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What Caused This Distortion?

 
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Author Previous TopicReplies: 7 / Views: 328Next Topic  
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 Posted 04/11/2021  3:27 pm Show Profile   Bookmark this topic Add case987 to your friends list Get a Link to this Message
Hi Everyone, I received a couple jars of old coins from my elderly father recently. I came across this 1950 penny. It appears to have had some kind of chemical reaction on a portion of the reverse. Anyone know what would cause this?

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 Posted 04/11/2021  3:38 pm  Show Profile   Bookmark this reply Add Dearborn to your friends list Get a Link to this Reply
First off

Second - Need full coin pictures both sides.

But, going by the images provided, it looks like Glue on the coin.

EDIT: An acetone soak my loosen it up so you can remove it.
Collecting since 1972. Learning from then on
"Tell me and I forget. Teach me and I remember. Involve me and I learn." -Benjamin Franklin
My Dansco 7070 type set coin count: 31/76
My Dansco 8176 Eisenhower set coin count: 36/36
Edited by Dearborn
04/11/2021 3:40 pm
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 Posted 04/11/2021  3:42 pm  Show Profile   Bookmark this reply Add coop to your friends list Get a Link to this Reply
Doesn't look like Elmer's glue, but an epoxy. You can see through it easily. But the epoxy save the coin more than without the epoxy. The damage has already been done.
Richard S. Cooper
Some have asked about my images I use and I'm glad to say, you can now you can see the DVD in sections on youtube:
1. Intro, older coins, toned coins 2. Doubled dies 3. Die events, One of a kind errors 4. So called errors, Coin information 5. Coin information Types and Varieties, Overlays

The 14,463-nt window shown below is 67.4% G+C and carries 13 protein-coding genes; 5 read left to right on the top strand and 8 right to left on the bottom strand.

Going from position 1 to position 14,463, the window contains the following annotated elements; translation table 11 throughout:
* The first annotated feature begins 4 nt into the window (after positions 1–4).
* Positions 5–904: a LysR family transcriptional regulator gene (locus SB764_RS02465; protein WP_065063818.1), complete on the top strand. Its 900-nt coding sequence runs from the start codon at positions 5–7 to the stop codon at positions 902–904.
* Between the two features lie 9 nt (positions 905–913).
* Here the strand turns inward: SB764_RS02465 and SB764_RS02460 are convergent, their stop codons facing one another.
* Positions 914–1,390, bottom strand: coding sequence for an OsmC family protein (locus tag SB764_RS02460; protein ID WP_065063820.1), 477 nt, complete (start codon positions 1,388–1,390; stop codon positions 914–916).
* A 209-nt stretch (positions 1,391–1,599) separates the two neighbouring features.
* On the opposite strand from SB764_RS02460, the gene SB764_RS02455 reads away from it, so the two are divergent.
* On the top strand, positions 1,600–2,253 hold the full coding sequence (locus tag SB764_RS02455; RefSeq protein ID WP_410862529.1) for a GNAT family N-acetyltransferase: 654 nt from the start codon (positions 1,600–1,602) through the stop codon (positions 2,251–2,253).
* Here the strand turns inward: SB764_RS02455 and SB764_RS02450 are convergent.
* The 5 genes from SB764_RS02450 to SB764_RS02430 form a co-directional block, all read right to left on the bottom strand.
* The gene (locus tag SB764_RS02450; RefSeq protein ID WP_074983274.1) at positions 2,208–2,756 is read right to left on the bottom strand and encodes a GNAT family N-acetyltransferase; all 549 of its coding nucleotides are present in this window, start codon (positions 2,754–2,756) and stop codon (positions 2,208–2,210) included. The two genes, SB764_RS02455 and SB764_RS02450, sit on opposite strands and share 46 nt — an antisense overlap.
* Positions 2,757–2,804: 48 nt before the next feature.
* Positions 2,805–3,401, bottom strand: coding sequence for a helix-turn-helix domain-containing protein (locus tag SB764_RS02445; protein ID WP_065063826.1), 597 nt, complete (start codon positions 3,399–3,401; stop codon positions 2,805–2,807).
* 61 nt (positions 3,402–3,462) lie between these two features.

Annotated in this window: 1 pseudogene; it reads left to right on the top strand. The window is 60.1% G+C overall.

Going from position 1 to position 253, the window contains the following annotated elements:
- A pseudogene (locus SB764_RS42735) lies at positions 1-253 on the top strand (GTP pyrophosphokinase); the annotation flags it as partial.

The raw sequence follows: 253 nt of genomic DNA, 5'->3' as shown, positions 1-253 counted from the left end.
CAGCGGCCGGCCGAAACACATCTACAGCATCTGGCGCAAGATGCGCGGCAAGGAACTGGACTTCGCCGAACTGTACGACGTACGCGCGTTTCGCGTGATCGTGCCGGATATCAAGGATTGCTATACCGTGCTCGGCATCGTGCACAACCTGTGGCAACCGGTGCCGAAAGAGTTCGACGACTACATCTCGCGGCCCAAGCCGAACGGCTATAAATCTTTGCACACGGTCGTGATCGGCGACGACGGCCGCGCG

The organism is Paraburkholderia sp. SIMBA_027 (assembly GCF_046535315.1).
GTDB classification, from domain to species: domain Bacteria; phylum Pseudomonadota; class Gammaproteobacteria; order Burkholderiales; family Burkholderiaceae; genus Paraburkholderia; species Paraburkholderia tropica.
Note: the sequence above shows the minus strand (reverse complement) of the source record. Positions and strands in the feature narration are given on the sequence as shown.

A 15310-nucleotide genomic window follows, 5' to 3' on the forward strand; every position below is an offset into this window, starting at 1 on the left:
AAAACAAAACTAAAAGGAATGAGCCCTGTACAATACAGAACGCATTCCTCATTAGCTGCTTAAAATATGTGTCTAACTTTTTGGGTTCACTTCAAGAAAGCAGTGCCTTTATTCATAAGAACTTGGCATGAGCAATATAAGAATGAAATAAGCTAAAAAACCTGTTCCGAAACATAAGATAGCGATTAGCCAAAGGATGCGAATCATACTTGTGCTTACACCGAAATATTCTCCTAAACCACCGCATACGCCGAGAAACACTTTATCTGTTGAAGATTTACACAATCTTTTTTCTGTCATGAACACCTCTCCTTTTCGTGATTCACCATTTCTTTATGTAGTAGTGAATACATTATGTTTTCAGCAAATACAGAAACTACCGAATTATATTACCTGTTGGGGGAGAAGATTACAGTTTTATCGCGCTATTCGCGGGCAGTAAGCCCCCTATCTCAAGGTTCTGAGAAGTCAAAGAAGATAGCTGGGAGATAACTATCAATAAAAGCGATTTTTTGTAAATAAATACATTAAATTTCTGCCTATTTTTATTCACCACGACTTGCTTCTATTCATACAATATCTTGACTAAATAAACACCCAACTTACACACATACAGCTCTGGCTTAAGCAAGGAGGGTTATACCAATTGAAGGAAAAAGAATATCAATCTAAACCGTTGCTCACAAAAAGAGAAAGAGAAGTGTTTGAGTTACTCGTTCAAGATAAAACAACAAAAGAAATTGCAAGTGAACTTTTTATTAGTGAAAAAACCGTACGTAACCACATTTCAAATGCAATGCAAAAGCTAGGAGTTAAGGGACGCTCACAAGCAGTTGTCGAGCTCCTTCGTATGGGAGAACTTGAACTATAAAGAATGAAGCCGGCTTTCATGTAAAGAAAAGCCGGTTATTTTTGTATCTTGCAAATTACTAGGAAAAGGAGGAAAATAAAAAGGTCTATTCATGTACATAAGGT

Jefferson nickel doubled dies Wexler/Rebar complete listings

trail dies:http://www.traildies.com/
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United States
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 Posted 04/11/2021  3:48 pm  Show Profile   Bookmark this reply Add case987 to your friends list Get a Link to this Reply
Thank you for the responses! Here are pics using my iphone. Thanks again!


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 Posted 04/11/2021  4:00 pm  Show Profile   Bookmark this reply Add coop to your friends list Get a Link to this Reply
I just remembered, they used to coat new coin in varnish to protect them years ago. I wonder if this was one of their attempts? They used to coat the coins in olive oil, but that was plant based and turned out to rot the coins surface. They used to clean the Silver dollars with Comet to remove tarnish. (Another disaster) Rub the coins with Baking soda. (Another disaster) Put them in Vinegar and baking soda. (Turn cents pink inf color, removed the original surfaces. Bought coins at a coin show, took them to the parking lot, and used Jewelry Polish on silver coins to make them look better. Then took them back in to sell to other Vendors. I just wonder how many things people use today, down the line, they will find out that, that was another disaster.
Richard S. Cooper
Some have asked about my images I use and I'm glad to say, you can now you can see the DVD in sections on youtube:
1. Intro, older coins, toned coins 2. Doubled dies 3. Die events, One of a kind errors 4. So called errors, Coin information 5. Coin information Types and Varieties, Overlays
Jefferson nickel doubled dies Wexler/Rebar complete listings

trail dies:http://www.traildies.com/
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 Posted 04/11/2021  4:32 pm  Show Profile   Bookmark this reply Add Coinfrog to your friends list Get a Link to this Reply
A foreign substance that may dissolve in acetone as noted, but it's hardly worth the effort.



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 Posted 04/12/2021  5:15 pm  Show Profile   Bookmark this reply Add merclover to your friends list Get a Link to this Reply
not a mint error, just some sort of staining or substance on the reverse surface. Either way, it's post mint damage ( PMD).

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